Confidence in Political Institutions, in Iran and the U.S.

Iran (2000)
US (1999)
Iran (2005)
US (2006)
Justice System

   Source: World Values Survey

More recently, the University of Maryland’s Program on International Policy Attitudes (PIPA) analyzed multiple polls conducted around the time of the controversial 2009 Iranian presidential election.  It reported that “large majorities [said] they are satisfied with the current system, and the system by which authorities are elected.”  As in the World Values Surveys, Iranians were also asked about their confidence in various political institutions.  While the results below aren’t directly comparable to those displayed above, they do reinforce the sense that “regime change” has not been in high demand in Iran.

On the Situation in “Liberated” Ukraine

The recently ousted Victor Yanukovych was (and still is?) Ukraine’s democratically elected president, chosen in what the Organization of Security and Cooperation in Europe called “a transparent and honest election”.  Although less than half of Ukrainians, on average, “[supported] the activity of Viktor Yanukovych”, a plurality had on the main preferred him over others, according to the Razumkov Center.[iii]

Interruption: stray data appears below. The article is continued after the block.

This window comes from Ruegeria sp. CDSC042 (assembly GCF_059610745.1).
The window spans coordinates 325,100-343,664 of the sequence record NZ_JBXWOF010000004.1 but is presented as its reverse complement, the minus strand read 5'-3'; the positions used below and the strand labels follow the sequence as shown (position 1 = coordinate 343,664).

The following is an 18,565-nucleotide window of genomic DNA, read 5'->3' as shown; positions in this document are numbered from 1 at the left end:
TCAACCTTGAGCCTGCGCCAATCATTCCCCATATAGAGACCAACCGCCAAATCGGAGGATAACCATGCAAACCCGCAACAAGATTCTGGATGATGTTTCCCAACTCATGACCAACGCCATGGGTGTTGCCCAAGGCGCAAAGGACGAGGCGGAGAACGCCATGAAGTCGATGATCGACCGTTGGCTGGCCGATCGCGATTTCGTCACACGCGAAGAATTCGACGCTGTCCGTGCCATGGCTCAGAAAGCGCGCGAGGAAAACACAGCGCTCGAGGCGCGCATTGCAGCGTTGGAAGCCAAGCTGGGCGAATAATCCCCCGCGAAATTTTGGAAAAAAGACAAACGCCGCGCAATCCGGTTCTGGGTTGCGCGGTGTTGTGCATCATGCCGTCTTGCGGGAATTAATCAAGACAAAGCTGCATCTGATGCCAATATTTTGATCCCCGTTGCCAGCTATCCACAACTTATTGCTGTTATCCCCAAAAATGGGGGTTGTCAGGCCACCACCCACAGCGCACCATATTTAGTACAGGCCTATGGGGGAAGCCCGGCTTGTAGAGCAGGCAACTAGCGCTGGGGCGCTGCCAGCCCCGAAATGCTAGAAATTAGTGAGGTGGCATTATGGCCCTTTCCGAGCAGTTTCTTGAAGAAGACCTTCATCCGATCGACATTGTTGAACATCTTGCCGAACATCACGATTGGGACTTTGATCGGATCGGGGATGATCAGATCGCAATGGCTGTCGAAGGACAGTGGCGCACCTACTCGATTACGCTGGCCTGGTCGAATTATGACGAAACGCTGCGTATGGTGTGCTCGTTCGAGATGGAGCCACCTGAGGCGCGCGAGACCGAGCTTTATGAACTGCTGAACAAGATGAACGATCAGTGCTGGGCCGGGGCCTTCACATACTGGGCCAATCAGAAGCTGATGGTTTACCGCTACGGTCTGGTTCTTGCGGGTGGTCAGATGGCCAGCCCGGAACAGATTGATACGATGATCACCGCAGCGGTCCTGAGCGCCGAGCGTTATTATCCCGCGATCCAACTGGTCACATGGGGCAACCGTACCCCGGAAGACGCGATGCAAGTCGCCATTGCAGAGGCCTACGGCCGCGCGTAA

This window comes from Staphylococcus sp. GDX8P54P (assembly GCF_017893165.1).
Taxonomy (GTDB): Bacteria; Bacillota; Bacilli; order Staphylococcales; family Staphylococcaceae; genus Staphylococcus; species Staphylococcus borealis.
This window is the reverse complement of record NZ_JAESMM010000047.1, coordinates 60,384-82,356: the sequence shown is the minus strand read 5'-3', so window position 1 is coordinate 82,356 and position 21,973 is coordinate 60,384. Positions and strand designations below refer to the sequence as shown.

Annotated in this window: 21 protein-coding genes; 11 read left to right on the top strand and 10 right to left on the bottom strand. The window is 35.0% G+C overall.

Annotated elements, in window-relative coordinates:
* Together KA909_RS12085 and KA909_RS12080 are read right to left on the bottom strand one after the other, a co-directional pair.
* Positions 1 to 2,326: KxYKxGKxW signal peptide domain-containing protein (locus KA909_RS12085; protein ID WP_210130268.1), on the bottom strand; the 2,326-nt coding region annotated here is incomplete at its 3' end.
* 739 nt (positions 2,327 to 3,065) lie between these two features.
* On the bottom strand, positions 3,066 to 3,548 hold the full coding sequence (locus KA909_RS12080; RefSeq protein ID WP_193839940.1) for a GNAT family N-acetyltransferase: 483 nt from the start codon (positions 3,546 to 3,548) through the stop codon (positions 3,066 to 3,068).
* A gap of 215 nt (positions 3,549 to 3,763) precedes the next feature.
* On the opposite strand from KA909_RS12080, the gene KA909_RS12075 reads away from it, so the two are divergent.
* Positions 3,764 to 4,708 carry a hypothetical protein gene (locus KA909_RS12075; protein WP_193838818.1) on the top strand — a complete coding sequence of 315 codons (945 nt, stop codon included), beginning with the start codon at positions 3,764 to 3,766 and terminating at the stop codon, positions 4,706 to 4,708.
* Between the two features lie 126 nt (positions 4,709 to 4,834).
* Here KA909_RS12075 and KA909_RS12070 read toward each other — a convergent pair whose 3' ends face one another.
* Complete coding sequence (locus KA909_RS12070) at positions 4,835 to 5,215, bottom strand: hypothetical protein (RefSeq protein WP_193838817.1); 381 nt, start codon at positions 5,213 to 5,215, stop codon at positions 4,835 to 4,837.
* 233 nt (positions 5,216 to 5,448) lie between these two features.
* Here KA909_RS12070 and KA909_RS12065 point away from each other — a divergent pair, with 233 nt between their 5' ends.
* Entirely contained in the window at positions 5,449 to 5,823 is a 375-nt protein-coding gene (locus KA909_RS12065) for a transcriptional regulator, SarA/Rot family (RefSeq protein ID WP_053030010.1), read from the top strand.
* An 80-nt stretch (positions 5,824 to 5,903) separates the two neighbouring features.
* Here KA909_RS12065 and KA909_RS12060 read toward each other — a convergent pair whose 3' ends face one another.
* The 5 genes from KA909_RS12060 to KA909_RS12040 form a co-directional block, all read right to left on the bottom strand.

As a side note, Yanukovych’s average job approval was just one point below President Obama’s (48%).  Does this mean that we are just one percentage point away from becoming justified in rioting, taking over government buildings, and killing police officers?  Of course not.[iv]  Yet many of us seemed to have few qualms about siding with protesters who were doing just that in Independence Square.

Since Yanukovych fled the country, Ukraine has lost Crimea to Russia - with whom U.S. relations are worsening over the unfolding crisis - and the situation throughout the rest of the East is rapidly deteriorating.  Evidently, not everyone is sharing Yulia Marushevska’s enthusiasm for Ukraine’s “liberation”. We could have foreseen these developments if we didn’t take our elite’s narratives for granted.  It is my hope that we will learn from such experiences and, accordingly, put pressure on our leaders to adopt a more honest and responsible foreign policy towards Iran and other EREs.

Amir Azarvan

Amir Azarvan is an assistant professor of political science at Georgia Gwinnett College. He currently serves on the Executive Committee of the American Solidarity Party, and blogs (occasionally) at Amirica.

[i] Click here for my discussion on Syrian public attitudes towards President Bashar al-Assad.

[ii] It’s worth adding that nationalism and opposition to what is perceived as foreign imperialism might unite people behind an otherwise generally reviled regime.

[iii] The Razumkov Center is a non-governmental public policy think tank described by the Washington Post as a “top research institute”.

[iv] Although supporters of Cliven Bundy believe that they can settle their disagreements with the federal government through the barrel of a gun.